set the startLoc of field "Guatamala" to the loc of field "Guatamala" 

By now it should be easy for you to figure out how to do this for all the fields in the group in a repeat loop. We could create a button with this script in it that would make it easy to reset the starting locations of the fields if we decided to change them. (We'd obviously want to hide this button before letting people take the quiz!)

Now that we have stored the starting locations we can finish the mouseUp handler. We'll put it into the group script as well, and it should look something like this:

on mouseUp
  put the short name of the target into whichCountry
  if the loc of fld whichCountry is within the rect of button whichCountry then
    set the loc of fld whichCountry to the loc of btn whichCountry  # this "snaps" the field to the button's location
  else
    beep
    set the loc of the target to the startLoc of the target
  end if
end mouseUp

Now when you click down on any of the fields in the group it will follow the mouse cursor until you release the button. But you may notice something odd. The label fields disappear as we move them away from their starting locations. What is happening? It turns out that when you move a grouped control using the grab command, that the control disappears when you move it outside of the confines of the group's rectangular area. To fix this problem, let's change the size of the group's boundaries to match the size of the card. Then we have to lock the group's size and location to make sure it doesn't resize to the original dimensions when leaving the card and returning to it. We also want to give the users some visual feedback as to whether they made a correct match or not, perhaps by hiding and showing a button and changing its icon to indicate a correct or incorrect response. This ought to work:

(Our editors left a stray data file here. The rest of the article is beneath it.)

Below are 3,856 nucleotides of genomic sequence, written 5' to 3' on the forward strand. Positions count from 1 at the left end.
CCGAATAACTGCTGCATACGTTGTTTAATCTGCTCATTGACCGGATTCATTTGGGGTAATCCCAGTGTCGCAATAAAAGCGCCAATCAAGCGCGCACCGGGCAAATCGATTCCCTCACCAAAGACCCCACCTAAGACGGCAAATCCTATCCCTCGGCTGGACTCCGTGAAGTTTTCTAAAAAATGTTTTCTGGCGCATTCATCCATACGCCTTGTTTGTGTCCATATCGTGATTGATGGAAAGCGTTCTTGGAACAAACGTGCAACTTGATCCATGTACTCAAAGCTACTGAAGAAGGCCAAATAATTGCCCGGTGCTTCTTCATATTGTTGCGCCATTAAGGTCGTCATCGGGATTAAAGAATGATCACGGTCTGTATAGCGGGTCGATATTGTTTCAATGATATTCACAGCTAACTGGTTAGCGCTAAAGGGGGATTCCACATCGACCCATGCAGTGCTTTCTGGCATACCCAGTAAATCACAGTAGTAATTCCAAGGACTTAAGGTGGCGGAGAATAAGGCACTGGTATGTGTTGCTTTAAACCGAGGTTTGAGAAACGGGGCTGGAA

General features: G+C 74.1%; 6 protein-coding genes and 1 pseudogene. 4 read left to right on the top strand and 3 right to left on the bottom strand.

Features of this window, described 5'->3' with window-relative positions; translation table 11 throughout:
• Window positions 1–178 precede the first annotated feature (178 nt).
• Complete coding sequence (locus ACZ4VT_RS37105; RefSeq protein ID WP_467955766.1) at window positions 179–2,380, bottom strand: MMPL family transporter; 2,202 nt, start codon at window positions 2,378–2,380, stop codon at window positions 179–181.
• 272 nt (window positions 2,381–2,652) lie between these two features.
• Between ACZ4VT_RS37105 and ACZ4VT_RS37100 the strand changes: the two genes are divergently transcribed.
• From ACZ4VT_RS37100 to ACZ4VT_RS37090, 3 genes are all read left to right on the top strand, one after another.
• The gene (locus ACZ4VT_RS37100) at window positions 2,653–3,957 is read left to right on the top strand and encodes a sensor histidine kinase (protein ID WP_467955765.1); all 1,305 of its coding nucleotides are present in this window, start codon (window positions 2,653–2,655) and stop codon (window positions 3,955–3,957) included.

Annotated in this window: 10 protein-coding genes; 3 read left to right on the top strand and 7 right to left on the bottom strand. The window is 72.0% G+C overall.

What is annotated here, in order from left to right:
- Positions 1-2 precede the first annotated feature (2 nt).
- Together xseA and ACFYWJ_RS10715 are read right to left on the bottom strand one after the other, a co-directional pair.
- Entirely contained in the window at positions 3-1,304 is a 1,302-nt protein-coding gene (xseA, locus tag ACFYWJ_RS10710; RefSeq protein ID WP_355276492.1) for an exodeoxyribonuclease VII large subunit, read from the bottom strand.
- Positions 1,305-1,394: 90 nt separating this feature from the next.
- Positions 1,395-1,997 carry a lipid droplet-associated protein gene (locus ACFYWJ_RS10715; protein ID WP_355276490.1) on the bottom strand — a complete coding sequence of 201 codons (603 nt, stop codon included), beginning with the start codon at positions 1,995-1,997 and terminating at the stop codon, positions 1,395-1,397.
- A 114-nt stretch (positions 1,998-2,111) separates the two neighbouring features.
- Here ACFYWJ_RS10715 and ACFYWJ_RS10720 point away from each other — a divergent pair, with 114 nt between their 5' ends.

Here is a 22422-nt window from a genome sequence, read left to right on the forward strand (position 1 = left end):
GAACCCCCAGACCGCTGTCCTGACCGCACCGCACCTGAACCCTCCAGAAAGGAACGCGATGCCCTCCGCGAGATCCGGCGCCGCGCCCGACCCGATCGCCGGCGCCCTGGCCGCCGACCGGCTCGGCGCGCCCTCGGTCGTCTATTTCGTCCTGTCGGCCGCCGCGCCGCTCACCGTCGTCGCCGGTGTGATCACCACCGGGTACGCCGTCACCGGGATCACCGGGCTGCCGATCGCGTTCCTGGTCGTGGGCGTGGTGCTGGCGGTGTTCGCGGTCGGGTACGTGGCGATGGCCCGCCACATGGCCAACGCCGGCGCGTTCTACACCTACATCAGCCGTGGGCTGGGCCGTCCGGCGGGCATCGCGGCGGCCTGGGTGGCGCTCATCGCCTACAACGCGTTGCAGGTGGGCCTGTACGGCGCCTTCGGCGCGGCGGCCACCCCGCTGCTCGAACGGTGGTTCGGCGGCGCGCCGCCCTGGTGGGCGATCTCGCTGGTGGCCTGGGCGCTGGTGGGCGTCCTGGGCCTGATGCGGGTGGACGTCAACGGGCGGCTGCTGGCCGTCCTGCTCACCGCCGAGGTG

on mouseUp
  put the short name of the target into which
  if the loc of the target is within the rect of button which then
    set the loc of the target to the loc of btn which
    set the icon of btn "feedback" to 424  --this is an icon in the "MetaCard" library
  else
    beep
    get the number of the target
    set the loc of the target to the startLoc of the target
    set the icon of btn "feedback" to 421  -- another "MetaCard" library icon
  end if
  show btn "feedback"
  wait 1 second
  hide btn "feedback"
end mouseUp

A little cleaning up needs to be done before the quiz is ready for users. We need some way to reset the quiz after a user is finished. We already have the information we need to do this, saved in the startLoc custom property of each country field. All that remains is to create a cleanup handler in the card script to do this for us:

on cleanup
  repeat with i = 1 to the number of fields in group "dragFlds"
    set the loc of fld i of group "dragFlds" to the startLoc of fld i of group "dragFlds"
  end repeat
end cleanup

Now just call this handler from a Reset Quiz button or something similar, and the quiz is ready for the next customer.

Polish it up. There is often a big gap between merely functional software, like we have here, and professional, bulletproof, easy-to-use software. How could this drag and drop matching quiz be improved? Consider the following enhancements:


Sample Quiz Assignment

As you have probably surmised, there are numerous ways to create assessment activities. Once more, these examples are not necessarily the most elegant or effective, nor was this designed to be comprehensive or exclusive. They were designed mainly to expose you to several of the methods of assessment. Hopefully you will find these general principles useful.

Your assignment, then, is to create some sort of assessment of a topic of your choice:

  1. Create a stack and entitle it YourName--Quiz. Give the stack an appropriate label (based on the topic of your stack.)
  2. Create some sort of assessment activity that includes at least five questions or assessment items.
  3. Use your creativity and experience with LiveCode development to improve on the examples presented in class. Consider improvements to layout and presentation, options and flexibility, and visual elements as well as more efficient scripting.
  4. As always, pay attention to LiveCode Best Practices.
  5. Put a copy of your finished stack in the Assignment Drop folder.

As you are aware, you need to include some type of assessment activity in your final project. You may want to treat this assignment as a portion of your final project. You may use any of the methods described above or create one of your own. Whichever one you choose, you need to demonstrate some creativity and sophistication in your individual assessments and go beyond the basics employed in the examples. You might, for example, apply the suggestions referred to as "polishing" in the examples above. Merely reproducing the basic examples in your assignment will result in no better than 80% for the assignment.